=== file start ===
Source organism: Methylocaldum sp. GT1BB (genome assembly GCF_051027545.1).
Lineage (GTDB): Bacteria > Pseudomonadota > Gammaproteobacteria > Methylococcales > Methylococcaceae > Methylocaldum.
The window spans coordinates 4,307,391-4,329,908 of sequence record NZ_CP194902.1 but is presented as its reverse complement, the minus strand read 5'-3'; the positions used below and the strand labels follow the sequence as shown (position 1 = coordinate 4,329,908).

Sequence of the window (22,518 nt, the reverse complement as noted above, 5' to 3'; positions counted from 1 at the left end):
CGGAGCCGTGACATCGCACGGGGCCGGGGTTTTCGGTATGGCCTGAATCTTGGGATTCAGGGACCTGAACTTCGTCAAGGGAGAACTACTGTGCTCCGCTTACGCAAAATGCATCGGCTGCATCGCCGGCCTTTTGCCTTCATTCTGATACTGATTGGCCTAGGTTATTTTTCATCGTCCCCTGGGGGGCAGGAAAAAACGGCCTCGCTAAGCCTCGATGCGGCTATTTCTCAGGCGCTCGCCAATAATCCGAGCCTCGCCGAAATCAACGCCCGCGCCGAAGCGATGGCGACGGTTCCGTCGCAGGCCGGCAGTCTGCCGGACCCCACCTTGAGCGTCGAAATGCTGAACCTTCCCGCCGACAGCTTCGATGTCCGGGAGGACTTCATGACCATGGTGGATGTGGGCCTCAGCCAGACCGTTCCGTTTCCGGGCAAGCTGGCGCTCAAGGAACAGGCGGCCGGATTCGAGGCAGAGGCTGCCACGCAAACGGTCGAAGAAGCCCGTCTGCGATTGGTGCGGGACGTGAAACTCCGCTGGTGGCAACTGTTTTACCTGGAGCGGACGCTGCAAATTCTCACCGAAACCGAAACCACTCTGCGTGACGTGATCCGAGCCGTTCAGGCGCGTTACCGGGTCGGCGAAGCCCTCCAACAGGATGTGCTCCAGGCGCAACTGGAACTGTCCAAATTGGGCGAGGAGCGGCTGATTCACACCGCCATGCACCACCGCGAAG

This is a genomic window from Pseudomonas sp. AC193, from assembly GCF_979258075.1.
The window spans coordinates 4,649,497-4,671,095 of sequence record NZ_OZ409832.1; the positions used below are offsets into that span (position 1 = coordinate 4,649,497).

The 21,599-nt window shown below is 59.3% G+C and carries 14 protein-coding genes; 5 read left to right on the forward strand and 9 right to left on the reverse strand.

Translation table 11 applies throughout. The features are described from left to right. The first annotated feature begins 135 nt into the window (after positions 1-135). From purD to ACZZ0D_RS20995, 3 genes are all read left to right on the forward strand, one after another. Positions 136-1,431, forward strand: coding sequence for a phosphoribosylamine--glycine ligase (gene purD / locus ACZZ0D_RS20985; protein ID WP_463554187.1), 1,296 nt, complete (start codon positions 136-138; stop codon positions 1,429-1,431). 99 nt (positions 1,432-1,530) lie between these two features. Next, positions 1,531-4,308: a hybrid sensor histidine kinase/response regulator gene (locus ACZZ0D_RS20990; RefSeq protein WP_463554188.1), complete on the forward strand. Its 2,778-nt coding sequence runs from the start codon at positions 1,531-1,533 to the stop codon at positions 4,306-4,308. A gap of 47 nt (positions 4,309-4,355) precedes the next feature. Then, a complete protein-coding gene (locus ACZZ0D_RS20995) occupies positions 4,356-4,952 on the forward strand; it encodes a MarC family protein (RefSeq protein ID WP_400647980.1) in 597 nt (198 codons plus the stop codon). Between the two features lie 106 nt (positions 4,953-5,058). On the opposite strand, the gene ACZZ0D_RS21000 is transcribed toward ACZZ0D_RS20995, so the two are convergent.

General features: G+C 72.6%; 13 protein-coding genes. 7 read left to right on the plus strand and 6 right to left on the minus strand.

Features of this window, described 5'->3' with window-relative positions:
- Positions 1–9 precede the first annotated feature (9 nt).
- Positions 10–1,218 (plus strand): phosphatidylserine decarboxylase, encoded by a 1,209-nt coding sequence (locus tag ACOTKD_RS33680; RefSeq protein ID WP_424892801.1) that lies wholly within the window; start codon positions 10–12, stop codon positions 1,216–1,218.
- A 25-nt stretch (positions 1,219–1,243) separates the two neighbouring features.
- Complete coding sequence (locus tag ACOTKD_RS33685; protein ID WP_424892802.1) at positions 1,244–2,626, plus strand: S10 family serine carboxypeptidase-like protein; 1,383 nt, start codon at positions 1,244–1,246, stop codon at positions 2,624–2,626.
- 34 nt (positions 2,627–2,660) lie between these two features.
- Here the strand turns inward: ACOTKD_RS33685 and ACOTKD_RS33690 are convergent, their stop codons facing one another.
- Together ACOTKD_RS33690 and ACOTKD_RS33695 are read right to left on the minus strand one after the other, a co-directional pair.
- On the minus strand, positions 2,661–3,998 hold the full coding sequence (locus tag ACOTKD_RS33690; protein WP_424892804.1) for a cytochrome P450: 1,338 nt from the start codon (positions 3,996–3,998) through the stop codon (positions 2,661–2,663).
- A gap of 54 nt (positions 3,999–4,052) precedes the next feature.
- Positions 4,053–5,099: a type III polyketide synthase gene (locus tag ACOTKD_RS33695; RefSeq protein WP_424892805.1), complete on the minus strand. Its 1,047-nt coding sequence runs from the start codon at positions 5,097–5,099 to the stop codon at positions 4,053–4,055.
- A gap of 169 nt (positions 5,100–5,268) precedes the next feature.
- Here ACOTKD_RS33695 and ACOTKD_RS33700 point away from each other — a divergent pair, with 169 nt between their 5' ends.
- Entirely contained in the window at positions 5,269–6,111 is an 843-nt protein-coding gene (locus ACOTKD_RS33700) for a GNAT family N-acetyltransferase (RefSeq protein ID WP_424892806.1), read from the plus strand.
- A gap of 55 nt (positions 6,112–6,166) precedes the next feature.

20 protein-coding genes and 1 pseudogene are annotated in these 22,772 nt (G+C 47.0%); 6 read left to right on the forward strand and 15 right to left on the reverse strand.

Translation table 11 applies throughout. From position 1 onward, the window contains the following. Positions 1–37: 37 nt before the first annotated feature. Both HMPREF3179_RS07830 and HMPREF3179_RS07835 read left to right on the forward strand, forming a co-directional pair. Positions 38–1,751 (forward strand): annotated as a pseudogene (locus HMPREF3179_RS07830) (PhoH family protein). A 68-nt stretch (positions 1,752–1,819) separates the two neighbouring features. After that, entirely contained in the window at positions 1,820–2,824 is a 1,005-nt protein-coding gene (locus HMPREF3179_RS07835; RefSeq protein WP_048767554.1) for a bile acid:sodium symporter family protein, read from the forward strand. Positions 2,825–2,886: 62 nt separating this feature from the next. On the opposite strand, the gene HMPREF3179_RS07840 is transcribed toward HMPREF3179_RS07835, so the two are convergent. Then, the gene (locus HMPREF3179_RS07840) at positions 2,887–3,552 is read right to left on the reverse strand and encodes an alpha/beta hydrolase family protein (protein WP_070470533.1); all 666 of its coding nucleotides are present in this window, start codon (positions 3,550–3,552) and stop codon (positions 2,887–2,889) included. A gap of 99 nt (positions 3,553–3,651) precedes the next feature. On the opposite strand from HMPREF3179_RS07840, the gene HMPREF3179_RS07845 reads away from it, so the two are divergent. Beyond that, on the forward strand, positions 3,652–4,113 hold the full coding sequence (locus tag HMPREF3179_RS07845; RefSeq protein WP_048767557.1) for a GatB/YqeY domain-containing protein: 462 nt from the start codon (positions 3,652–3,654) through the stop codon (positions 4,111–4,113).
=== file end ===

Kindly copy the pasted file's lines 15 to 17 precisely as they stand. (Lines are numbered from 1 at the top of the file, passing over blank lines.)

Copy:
- Complete coding sequence (locus tag ACOTKD_RS33685; protein ID WP_424892802.1) at positions 1,244–2,626, plus strand: S10 family serine carboxypeptidase-like protein; 1,383 nt, start codon at positions 1,244–1,246, stop codon at positions 2,624–2,626.
- 34 nt (positions 2,627–2,660) lie between these two features.
- Here the strand turns inward: ACOTKD_RS33685 and ACOTKD_RS33690 are convergent, their stop codons facing one another.